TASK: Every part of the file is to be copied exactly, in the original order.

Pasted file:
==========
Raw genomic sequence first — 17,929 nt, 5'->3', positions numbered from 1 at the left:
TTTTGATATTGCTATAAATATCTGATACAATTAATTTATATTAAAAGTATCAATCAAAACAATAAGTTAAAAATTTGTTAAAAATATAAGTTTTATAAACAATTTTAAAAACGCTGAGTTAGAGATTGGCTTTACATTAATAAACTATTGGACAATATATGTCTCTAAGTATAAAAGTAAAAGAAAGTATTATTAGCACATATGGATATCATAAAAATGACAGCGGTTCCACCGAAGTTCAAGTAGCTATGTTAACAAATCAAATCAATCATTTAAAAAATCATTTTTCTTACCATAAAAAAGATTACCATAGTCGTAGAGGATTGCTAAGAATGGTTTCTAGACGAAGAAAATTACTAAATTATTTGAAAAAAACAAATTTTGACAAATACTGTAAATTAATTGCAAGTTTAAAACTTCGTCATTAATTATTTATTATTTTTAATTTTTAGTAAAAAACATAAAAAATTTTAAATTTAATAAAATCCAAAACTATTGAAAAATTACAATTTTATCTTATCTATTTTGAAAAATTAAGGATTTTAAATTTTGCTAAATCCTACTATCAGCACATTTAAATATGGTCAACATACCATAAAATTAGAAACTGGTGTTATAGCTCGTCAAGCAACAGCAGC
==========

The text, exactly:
Raw genomic sequence first — 17,929 nt, 5'->3', positions numbered from 1 at the left:
TTTTGATATTGCTATAAATATCTGATACAATTAATTTATATTAAAAGTATCAATCAAAACAATAAGTTAAAAATTTGTTAAAAATATAAGTTTTATAAACAATTTTAAAAACGCTGAGTTAGAGATTGGCTTTACATTAATAAACTATTGGACAATATATGTCTCTAAGTATAAAAGTAAAAGAAAGTATTATTAGCACATATGGATATCATAAAAATGACAGCGGTTCCACCGAAGTTCAAGTAGCTATGTTAACAAATCAAATCAATCATTTAAAAAATCATTTTTCTTACCATAAAAAAGATTACCATAGTCGTAGAGGATTGCTAAGAATGGTTTCTAGACGAAGAAAATTACTAAATTATTTGAAAAAAACAAATTTTGACAAATACTGTAAATTAATTGCAAGTTTAAAACTTCGTCATTAATTATTTATTATTTTTAATTTTTAGTAAAAAACATAAAAAATTTTAAATTTAATAAAATCCAAAACTATTGAAAAATTACAATTTTATCTTATCTATTTTGAAAAATTAAGGATTTTAAATTTTGCTAAATCCTACTATCAGCACATTTAAATATGGTCAACATACCATAAAATTAGAAACTGGTGTTATAGCTCGTCAAGCAACAGCAGC